BIOGRAPHY

Bishop Richard Charles Hanifen was born June 15, 1931, in Denver, the youngest son and third of four children for Edward and Dorothy Hanifen.

Bishop Hanifen attended St. Philomena School for grade school before moving to Regis High School in Denver, from which he’d graduate in 1949. He still has vivid memories of riding the streetcar to school each day. To earn spending money on weekends during his high school years, Bishop Hanifen worked as a delivery boy for a grocery store.

He continued to stay close to home, attending Regis College in Denver in part because his father graduated from there. Bishop Hanifen earned a bachelor of science degree in accounting in 1953.

In addition to his parents, one major influence on Bishop Hanifen’s decision to become a priest was Msgr. William Higgins. Msgr. Higgins was a longtime friend of the family and pastor at St. Philomena for more than 40 years.

“Msgr. Higgins was the one who brought my mom into the church and married my parents,” Bishop Hanifen said. “He buried my brother (who died of leukemia at age 10) and married everyone in the family.”

He was also influenced in high school by a priest who challenged him to join the Forensic League and develop his orating skills. While participating, he met a teacher named Bill Olson whose outgoing nature helped Bishop Hanifen develop what is now a well-known trait of his to be at ease with people.

“All of that learning we did on how to be extemporaneous speakers was invaluable (to my future priesthood),” he said.

He entered St. Thomas Seminary in 1953 and, while participating in an experimental pairing of the seminary and Catholic University in Washington, D.C., earned a bachelor’s degree in Sacred Theology from the latter.

“(St. Thomas) had affiliated with Catholic University and (now-retired Wichita (Kan.) Bishop) Gene Gerber and myself were chosen from our class to do an extra study there during our deacon year,” he said.

Bishop Hanifen was ordained to the priesthood at Immaculate Conception Cathedral in Denver on June 6, 1959.

He left for Rome to earn a canon law degree in 1966 and was vice-chancellor, chancellor and secretary to Archbishop James V. Casey for the Archdiocese of Denver from 1968-1974. He was ordained an auxiliary bishop of Denver on Sept. 20, 1974, and was named vicar for the southern area of the archdiocese (which became the Diocese of Colorado Springs) in 1976.

While he never met Pope Paul VI, Bishop Hanifen was in Rome for a one-month study sabbatical when Pope John Paul I was elected in August 1978.  He participated in the installation Mass and by the time Bishop Hanifen was ready to leave, Pope John Paul I had suddenly died. Although John Paul I’s reign as pope was brief, Bishop Hanifen did attend one of two audiences of bishops the Holy Father granted in that time.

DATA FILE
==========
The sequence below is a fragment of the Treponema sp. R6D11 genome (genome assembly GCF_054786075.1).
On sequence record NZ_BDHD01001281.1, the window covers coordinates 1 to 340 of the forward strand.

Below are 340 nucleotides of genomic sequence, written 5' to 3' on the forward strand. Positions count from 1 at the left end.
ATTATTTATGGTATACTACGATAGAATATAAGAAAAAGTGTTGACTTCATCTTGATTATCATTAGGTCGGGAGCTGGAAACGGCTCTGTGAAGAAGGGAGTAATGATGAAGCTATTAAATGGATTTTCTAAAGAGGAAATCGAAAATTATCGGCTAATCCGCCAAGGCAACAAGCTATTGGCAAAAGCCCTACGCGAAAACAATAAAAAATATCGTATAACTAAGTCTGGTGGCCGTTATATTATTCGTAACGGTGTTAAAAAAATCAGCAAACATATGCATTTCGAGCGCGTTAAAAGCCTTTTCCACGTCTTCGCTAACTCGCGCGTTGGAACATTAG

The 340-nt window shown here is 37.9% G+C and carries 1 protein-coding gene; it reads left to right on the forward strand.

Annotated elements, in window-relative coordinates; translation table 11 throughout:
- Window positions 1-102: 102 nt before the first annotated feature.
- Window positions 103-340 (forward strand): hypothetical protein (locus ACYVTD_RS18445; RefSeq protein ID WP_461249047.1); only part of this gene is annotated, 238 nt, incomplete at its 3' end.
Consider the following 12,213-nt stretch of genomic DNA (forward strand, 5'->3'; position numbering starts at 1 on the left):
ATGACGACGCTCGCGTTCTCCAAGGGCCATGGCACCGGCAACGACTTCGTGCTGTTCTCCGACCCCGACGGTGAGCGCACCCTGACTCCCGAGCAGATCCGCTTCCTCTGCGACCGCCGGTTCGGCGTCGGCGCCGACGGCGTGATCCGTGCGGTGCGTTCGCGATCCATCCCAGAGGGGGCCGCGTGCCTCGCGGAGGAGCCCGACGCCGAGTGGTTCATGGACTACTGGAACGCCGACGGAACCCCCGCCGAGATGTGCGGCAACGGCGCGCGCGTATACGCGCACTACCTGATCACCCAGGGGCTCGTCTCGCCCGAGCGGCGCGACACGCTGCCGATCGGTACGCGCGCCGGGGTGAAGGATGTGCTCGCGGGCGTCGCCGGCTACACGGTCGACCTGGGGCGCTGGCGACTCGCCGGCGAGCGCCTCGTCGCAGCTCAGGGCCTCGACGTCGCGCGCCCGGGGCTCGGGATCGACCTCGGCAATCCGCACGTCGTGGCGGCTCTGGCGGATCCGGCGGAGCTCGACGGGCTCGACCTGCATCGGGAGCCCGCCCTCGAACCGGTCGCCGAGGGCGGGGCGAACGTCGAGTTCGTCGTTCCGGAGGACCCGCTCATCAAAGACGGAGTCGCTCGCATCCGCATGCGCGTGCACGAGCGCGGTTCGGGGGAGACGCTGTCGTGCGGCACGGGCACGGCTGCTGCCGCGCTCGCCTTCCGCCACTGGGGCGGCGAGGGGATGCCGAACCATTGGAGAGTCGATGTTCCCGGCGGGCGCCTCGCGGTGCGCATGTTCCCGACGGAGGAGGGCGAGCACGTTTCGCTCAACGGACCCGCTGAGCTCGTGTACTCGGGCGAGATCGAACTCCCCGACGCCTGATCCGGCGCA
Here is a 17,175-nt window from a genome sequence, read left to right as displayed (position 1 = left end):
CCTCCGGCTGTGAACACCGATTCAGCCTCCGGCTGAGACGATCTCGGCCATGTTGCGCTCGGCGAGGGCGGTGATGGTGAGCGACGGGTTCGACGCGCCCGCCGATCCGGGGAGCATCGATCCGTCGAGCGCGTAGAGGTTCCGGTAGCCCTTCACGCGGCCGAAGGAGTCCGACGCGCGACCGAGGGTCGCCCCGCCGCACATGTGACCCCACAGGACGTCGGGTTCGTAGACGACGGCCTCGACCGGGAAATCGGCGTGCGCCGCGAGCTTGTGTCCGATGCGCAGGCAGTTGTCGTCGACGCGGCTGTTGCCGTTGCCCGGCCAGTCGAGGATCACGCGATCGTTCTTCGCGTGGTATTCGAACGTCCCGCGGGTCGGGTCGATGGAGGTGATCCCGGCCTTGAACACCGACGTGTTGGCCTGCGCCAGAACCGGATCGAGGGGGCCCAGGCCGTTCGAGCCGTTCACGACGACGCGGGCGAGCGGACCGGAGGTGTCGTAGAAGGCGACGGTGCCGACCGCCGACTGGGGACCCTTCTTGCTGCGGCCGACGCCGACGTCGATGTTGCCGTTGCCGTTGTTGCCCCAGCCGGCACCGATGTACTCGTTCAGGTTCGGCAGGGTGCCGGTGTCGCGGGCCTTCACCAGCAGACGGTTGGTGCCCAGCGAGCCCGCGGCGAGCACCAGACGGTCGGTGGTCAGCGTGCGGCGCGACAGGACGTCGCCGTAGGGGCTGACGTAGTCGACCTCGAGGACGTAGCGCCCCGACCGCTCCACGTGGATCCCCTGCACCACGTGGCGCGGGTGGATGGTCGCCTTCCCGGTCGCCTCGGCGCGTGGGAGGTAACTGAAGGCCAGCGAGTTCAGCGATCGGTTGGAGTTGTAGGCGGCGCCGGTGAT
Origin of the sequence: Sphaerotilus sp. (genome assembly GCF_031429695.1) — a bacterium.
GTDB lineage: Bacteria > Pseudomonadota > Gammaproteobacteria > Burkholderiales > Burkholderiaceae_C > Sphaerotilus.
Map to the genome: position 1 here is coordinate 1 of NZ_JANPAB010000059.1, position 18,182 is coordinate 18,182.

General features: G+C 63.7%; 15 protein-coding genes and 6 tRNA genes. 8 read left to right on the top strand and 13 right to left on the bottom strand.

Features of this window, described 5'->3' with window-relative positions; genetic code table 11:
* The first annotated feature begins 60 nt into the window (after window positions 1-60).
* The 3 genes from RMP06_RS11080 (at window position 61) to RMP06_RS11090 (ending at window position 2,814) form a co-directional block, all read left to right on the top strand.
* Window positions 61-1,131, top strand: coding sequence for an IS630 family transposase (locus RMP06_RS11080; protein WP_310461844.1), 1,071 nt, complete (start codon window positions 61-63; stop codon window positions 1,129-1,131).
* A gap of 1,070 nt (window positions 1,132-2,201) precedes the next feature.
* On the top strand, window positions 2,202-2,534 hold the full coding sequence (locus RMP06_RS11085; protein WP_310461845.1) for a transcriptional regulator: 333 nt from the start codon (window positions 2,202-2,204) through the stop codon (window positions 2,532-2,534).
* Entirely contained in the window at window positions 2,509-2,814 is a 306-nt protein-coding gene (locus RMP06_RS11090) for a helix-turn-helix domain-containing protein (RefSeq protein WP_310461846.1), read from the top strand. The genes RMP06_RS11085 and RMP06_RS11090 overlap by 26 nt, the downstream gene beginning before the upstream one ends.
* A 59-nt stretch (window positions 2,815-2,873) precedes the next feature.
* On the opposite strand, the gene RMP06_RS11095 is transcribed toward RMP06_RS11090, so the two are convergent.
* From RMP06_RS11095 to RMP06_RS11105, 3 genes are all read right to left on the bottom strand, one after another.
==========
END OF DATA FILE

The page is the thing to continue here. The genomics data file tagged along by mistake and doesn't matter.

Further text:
“I was so impressed with the humanity of that man and the way he reached the people,” Bishop Hanifen said. “He was much loved and it’s just a shame he only lived one month.”

When Bishop Hanifen was installed as the first ordinary of the newly created Diocese of Colorado Springs in January 1984, he was welcomed by trumpets and a 200-member choir at a celebration at Pikes Peak Center in downtown Colorado Springs. More than 20 visiting bishops, three abbots and the Vatican’s U.S. nuncio traveled to Colorado Springs for the celebration.

In his opening remarks, Archbishop Casey called Bishop Hanifen a man who exemplified “unselfish love, friendship and mutual respect.” While Bishop Hanifen was already well known to many members of the fledgling diocese, he immediately made a mark at the installation Mass with a joke when the papal nuncio could not find the papal bull to read the Vatican’s declaration of the creation of the diocese.

“Archbishop, this is cattle country, but it’s first time we’ve ever lost a papal bull,” he cracked, turning awkward silence into great laughter.

During his homily, Bishop Hanifen expressed excitement at being chosen to lead the new diocese.

“Why hide it? I don’t intend to,” he said. “This is thrilling for me and I know for you, too, and I’m deeply grateful, too.”

The diocese became known for ecumenism (collaboration and dialogue with other Christian faiths), and for interfaith dialogue, including the co-founding of the Center for Christian-Jewish Dialogue.

He inherited a rapidly growing area and the building boom that came with it – particularly north and northeast of the city. When the diocese was created by Pope John Paul II, it served 65,000 Catholics through 25 parishes and 10 missions. In his nearly two decades as bishop, the number of Catholics and parishes nearly doubled.

In his retirement, Bishop Hanifen remains active, giving spiritual direction and retreats, helping Bishop Sheridan with confirmations and concelebrating with him at other major Masses. He also is an avid golfer.

Bishop Richard C. Hanifen